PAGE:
The Augusta Neighborhood Improvement Corp. is making steady progress in its target area in the Laney-Walker neighborhood. This "can-do" agency has purchased more than 40 parcels, is in the process of buying another 65 or so, and has started construction on a house, the first of many to be built this year by ANIC.
Anyone who has driven the neighborhoods of the Laney-Walker district knows the definition of the word "neglect." As middle-class black families left the neighborhood for better homes decades ago, houses became vacant and boarded up, and poor, mainly black families were left behind.
Some houses have been taken over by squatters and drug-addicts, while others are neatly maintained, as homeowners valiantly make a stand and stay, in spite of the blight around them. Poverty is widespread, and on some streets Third World conditions persist with many occupied homes having no electricity - this, within a mile of city hall.
The decline of what was once a thriving neighborhood didn't happen overnight, nor will there be a miraculous turnaround. But ANIC is obviously going in the right direction by tearing down dilapidated houses and building new ones that come with attractive financing plans for families of modest means.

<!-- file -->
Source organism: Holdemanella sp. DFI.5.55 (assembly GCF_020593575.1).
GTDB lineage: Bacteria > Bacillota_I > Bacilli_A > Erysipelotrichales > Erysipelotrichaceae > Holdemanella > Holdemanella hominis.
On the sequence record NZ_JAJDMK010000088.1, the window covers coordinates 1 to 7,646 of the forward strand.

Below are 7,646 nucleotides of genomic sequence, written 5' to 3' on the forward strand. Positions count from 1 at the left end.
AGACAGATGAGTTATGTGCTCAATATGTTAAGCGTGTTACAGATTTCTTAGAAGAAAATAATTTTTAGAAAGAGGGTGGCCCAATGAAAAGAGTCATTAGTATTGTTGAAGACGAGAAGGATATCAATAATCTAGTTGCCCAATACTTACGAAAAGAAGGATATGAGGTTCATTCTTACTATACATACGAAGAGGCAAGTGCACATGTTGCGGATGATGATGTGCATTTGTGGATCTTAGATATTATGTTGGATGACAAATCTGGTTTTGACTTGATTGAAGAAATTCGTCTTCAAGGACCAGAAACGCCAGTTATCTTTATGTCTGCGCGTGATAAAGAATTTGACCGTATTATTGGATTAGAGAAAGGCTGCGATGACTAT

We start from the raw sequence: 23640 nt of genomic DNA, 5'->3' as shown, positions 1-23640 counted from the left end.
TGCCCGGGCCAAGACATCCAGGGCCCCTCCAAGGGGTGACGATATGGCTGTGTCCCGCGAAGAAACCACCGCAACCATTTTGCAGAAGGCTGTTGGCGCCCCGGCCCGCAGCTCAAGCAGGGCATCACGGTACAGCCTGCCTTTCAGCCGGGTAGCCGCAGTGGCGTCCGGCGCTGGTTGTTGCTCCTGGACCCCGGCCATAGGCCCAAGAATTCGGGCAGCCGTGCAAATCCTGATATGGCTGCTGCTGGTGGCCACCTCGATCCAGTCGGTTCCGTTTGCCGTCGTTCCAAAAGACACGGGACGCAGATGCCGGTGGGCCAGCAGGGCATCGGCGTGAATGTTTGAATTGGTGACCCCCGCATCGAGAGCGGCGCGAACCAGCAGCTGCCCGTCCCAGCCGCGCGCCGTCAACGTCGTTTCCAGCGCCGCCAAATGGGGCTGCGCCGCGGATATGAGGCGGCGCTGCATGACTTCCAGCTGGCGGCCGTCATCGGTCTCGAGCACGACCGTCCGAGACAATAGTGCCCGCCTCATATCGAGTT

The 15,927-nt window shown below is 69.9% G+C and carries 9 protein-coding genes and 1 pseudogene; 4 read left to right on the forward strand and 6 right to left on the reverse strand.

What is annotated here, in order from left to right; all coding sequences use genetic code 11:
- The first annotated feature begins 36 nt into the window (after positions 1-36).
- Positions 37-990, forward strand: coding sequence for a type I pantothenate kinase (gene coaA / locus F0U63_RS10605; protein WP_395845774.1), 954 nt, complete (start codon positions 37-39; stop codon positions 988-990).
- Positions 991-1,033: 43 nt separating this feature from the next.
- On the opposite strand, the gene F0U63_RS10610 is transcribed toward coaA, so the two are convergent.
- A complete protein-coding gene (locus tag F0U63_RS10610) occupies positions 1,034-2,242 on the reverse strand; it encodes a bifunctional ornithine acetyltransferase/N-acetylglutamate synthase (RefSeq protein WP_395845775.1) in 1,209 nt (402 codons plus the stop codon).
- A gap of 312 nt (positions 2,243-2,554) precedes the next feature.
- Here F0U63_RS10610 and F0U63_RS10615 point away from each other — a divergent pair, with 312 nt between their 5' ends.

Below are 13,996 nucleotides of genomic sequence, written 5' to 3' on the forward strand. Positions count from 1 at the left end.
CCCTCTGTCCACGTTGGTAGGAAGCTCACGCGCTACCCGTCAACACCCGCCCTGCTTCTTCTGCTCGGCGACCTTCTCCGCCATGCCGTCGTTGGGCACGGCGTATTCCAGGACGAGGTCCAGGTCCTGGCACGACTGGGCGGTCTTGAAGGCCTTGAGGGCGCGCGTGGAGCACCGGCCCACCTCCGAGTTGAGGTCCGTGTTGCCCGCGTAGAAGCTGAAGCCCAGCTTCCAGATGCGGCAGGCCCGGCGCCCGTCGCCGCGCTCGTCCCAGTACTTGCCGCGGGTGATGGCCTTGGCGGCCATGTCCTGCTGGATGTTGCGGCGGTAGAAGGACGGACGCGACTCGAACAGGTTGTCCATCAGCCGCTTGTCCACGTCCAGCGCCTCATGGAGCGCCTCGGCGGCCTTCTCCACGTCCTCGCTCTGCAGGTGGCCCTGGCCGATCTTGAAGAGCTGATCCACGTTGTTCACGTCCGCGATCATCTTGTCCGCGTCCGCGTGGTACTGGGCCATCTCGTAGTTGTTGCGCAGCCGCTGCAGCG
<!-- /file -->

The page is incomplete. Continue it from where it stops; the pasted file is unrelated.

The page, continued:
Among the several programs that ANIC is launching is a neighborhood cleanup planned for the middle of March - just before the Masters. ANIC is looking for 1,000 volunteers from faith-based organizations, businesses and schools, to don work gloves and clean up the junk and litter that has taken over vacant lots and alleys.
Getting businesses and churches involved is certainly the right approach and those interested in participating in the cleanup are encouraged to contact ANIC.
After all, the entire Augusta community is a major stakeholder in the Laney-Walker neighborhood. While a number of community groups have pitched in to hold the line these many years and prevent the decline from worsening, all of Augusta now has the challenge and the opportunity to clean up the streets and rebuild the inner city, or will have to continue explaining to visitors why our city has let so much urban area whither into decay.
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